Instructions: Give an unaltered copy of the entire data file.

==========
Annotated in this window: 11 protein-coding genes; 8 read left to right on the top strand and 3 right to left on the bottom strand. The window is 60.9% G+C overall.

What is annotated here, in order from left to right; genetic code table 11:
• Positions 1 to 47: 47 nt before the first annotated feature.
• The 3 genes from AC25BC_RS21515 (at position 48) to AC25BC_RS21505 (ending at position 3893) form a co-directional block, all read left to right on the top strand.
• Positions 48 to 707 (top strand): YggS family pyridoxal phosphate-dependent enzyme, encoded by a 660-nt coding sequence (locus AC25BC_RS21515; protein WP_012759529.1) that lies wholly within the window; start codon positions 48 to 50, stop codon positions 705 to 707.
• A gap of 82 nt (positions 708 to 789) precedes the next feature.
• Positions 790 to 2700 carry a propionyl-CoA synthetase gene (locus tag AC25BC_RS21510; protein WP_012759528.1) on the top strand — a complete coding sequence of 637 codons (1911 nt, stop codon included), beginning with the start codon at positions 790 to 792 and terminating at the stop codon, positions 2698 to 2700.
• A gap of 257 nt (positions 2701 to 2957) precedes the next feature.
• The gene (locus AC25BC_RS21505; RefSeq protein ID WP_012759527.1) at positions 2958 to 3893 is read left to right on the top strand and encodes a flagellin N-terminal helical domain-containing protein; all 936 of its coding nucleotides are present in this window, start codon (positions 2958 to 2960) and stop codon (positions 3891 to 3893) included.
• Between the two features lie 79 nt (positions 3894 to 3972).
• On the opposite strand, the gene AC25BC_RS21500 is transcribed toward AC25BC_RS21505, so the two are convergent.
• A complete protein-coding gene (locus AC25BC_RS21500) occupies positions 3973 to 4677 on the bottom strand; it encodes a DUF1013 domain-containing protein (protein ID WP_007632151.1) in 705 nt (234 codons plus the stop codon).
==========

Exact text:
Annotated in this window: 11 protein-coding genes; 8 read left to right on the top strand and 3 right to left on the bottom strand. The window is 60.9% G+C overall.

What is annotated here, in order from left to right; genetic code table 11:
• Positions 1 to 47: 47 nt before the first annotated feature.
• The 3 genes from AC25BC_RS21515 (at position 48) to AC25BC_RS21505 (ending at position 3893) form a co-directional block, all read left to right on the top strand.
• Positions 48 to 707 (top strand): YggS family pyridoxal phosphate-dependent enzyme, encoded by a 660-nt coding sequence (locus AC25BC_RS21515; protein WP_012759529.1) that lies wholly within the window; start codon positions 48 to 50, stop codon positions 705 to 707.
• A gap of 82 nt (positions 708 to 789) precedes the next feature.
• Positions 790 to 2700 carry a propionyl-CoA synthetase gene (locus tag AC25BC_RS21510; protein WP_012759528.1) on the top strand — a complete coding sequence of 637 codons (1911 nt, stop codon included), beginning with the start codon at positions 790 to 792 and terminating at the stop codon, positions 2698 to 2700.
• A gap of 257 nt (positions 2701 to 2957) precedes the next feature.
• The gene (locus AC25BC_RS21505; RefSeq protein ID WP_012759527.1) at positions 2958 to 3893 is read left to right on the top strand and encodes a flagellin N-terminal helical domain-containing protein; all 936 of its coding nucleotides are present in this window, start codon (positions 2958 to 2960) and stop codon (positions 3891 to 3893) included.
• Between the two features lie 79 nt (positions 3894 to 3972).
• On the opposite strand, the gene AC25BC_RS21500 is transcribed toward AC25BC_RS21505, so the two are convergent.
• A complete protein-coding gene (locus AC25BC_RS21500) occupies positions 3973 to 4677 on the bottom strand; it encodes a DUF1013 domain-containing protein (protein ID WP_007632151.1) in 705 nt (234 codons plus the stop codon).